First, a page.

Parma Cucina

96-148 City Road, JFR Building, Sydney Uni Sydney, New South Wales 2008

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Opening hours Tue-Thu, lunch, noon-3.30pm, dinner, 5.30-10pm,Fri-Sat, lunch, noon-3.30pm, dinner, 5.30-11pm,Sun, noon-9pm
Prices Moderate (mains $20-$40)
Phone 9332 4974

When the weather finally warms, you can barely get summer off Sydney's mind. Even a whiff of sun will set us dreaming of spritzers at one of our favourite perches by the water. Before we get too carried away, however, the occasional cloudburst descends to remind us we're still some months away from summer. So, while the elements make up their mind, we may as well use these temperamental spring days to indulge in cross-seasonal fare.

A four-month-old venture in Surry Hills, Parma Cucina is a purveyor of such cooking. Stocked with wintry pastas and meats as well as summery salads and seafood, the menu straddles the seasons in the way the Italians do so well.

Its namesake, an Etruscan town in northern Italy, is home to such sought-after produce as parmigiano reggiano cheese and prosciutto di Parma. Its Italian-born head chef, Alessandro Vinci-Cannava, has an equally impressive pedigree. After growing up in South America, he trained in Italy and cooked his way across Sicily, Germany and, finally, Sydney in between setting up his own restaurant in Peru.

Looks-wise, the venue is far from the cosy trattoria you'll find hidden off many a European cobblestone street. Instead, it occupies a prominent glass-encased corner looking on to Crown Street.

The space is light and open in a slightly industrial way, with white, black, brick and timber surfaces arranged around an elegant bar and bold mural. On one wall chopping boards are artfully arranged to clever effect.

After a shaky beginning, the team finds us a table near the bar and settles into a routine.

Even from the starters, it's evident Vinci-Cannava is not afraid to forgo the strictly traditional. Hidden beneath enoki and rocket doused in balsamic glaze, our porcini, champignon and shimeji bruschetta is unrecognisable from its conventional cousins at first glance. But cries of ''What's that?'' are followed with approving nods after the first bite.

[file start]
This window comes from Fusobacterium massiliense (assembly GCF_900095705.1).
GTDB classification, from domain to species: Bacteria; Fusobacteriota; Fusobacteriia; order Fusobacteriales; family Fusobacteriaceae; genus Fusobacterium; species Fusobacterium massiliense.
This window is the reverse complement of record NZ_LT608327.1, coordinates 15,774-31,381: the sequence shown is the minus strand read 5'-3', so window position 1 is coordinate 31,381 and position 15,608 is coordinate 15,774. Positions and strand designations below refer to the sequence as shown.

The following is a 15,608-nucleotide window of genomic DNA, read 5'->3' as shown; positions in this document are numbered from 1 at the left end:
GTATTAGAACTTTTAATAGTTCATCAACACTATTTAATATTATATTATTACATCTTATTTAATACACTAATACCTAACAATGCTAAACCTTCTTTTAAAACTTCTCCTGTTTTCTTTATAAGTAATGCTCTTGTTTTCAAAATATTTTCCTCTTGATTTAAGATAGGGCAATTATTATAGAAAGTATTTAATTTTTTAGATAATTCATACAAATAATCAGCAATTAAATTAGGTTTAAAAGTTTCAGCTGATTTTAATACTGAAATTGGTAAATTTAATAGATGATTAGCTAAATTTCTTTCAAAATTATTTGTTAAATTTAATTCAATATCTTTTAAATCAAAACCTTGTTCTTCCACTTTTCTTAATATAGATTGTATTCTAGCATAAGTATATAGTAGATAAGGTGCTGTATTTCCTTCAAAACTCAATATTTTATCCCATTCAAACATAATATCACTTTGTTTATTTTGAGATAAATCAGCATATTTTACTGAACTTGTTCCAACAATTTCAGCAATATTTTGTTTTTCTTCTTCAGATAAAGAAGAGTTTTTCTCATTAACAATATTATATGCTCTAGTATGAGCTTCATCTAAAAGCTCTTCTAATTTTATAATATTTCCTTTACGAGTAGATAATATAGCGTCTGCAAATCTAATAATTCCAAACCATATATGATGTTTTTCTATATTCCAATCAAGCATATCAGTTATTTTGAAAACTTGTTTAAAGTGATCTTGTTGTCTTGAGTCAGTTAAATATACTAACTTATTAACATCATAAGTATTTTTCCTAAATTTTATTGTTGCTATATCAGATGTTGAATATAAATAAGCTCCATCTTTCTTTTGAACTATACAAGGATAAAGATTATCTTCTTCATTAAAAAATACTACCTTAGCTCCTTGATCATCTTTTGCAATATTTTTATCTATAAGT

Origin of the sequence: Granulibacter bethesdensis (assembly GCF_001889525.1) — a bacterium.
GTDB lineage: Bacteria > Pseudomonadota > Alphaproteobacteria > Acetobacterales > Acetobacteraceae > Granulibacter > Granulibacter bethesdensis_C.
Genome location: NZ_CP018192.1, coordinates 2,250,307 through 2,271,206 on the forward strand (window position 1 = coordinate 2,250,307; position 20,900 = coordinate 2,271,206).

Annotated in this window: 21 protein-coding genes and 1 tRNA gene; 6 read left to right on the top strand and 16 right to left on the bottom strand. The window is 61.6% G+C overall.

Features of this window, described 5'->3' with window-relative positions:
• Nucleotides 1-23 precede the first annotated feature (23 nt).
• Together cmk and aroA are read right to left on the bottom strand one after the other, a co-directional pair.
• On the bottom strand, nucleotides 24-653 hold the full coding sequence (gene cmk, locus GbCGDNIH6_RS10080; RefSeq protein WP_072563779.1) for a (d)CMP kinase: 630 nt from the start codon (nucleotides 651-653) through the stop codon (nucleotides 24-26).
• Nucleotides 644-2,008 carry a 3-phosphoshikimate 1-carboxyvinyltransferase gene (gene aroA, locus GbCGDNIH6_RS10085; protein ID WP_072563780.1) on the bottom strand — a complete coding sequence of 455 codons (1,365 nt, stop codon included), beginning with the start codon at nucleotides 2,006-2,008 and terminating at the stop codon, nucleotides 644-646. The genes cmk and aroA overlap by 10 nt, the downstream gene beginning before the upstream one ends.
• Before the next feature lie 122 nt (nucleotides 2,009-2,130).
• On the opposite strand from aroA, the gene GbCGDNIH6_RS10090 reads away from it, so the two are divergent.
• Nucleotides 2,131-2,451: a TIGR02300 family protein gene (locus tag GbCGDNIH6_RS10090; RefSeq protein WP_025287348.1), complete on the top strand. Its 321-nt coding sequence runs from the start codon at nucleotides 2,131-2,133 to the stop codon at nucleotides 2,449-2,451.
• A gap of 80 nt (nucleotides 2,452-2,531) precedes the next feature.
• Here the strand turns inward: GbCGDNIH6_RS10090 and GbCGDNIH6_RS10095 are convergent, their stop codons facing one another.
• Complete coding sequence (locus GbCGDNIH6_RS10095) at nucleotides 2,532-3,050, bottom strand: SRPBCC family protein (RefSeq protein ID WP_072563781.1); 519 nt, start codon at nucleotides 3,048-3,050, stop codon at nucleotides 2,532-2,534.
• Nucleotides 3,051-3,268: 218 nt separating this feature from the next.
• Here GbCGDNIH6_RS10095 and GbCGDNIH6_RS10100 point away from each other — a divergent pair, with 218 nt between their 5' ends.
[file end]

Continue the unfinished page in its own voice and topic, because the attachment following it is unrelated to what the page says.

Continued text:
In anticipation of heavier mains, we order prosciutto with salad leaves, delicate white anchovies, crisp grilled asparagus, poached egg and balsamic dressing. The dish is more refined than a caesar salad but has the same tang and crunch with extra salty hints.

The pasta list is loaded with home-made and hand-cut creations so tempting we have trouble deciding what to order.

Eventually we settle on the spaghetti with mud crab and saffron sugo. Served with heirloom tomatoes and peas, the rich crab and saffron flavours work wonderfully with the soft noodle-like threads but the dish could lose needless embellishments such as beetroot crisps and baby herbs. They're more a distraction than decoration.

Next, the slow-roasted duck and porcini lasagne is incredibly rich and filling, with no trace of dryness to the meat. The serving is generous - verging on too much so - but tastes so moreish I fail to leave a scrap.

And while the lamb ''shanks'' include only one portion, any more would only go to waste on my companion, who is more than satisfied with the ample soft meat in pan juices atop roasted carrots and pleasantly grainy polenta.

For dessert, we share one treat between three: a torta caprese, or flourless chocolate cake, which is studded with crushed toasted almonds alongside whipped cream and strawberries. It tastes lighter than it looks - or at least that's what we tell ourselves before gorging the lot. Come summer, there'll be no such excuse.


Generous crowd-pleasing Italian fare.


Fair. Starters, $4-$22; mains, $18-$30; dessert, $14.

Recommended dishes

Duck lasagne; mud crab spaghetti; lamb shanks with soft polenta.


285A Crown Street,

Surry Hills, 9332 4974

Tue-Thu, lunch, noon-3.30pm, dinner, 5.30-10pm;

Fri-Sat, lunch, noon-3.30pm, dinner, 5.30-11pm;

Sun, noon-9pm.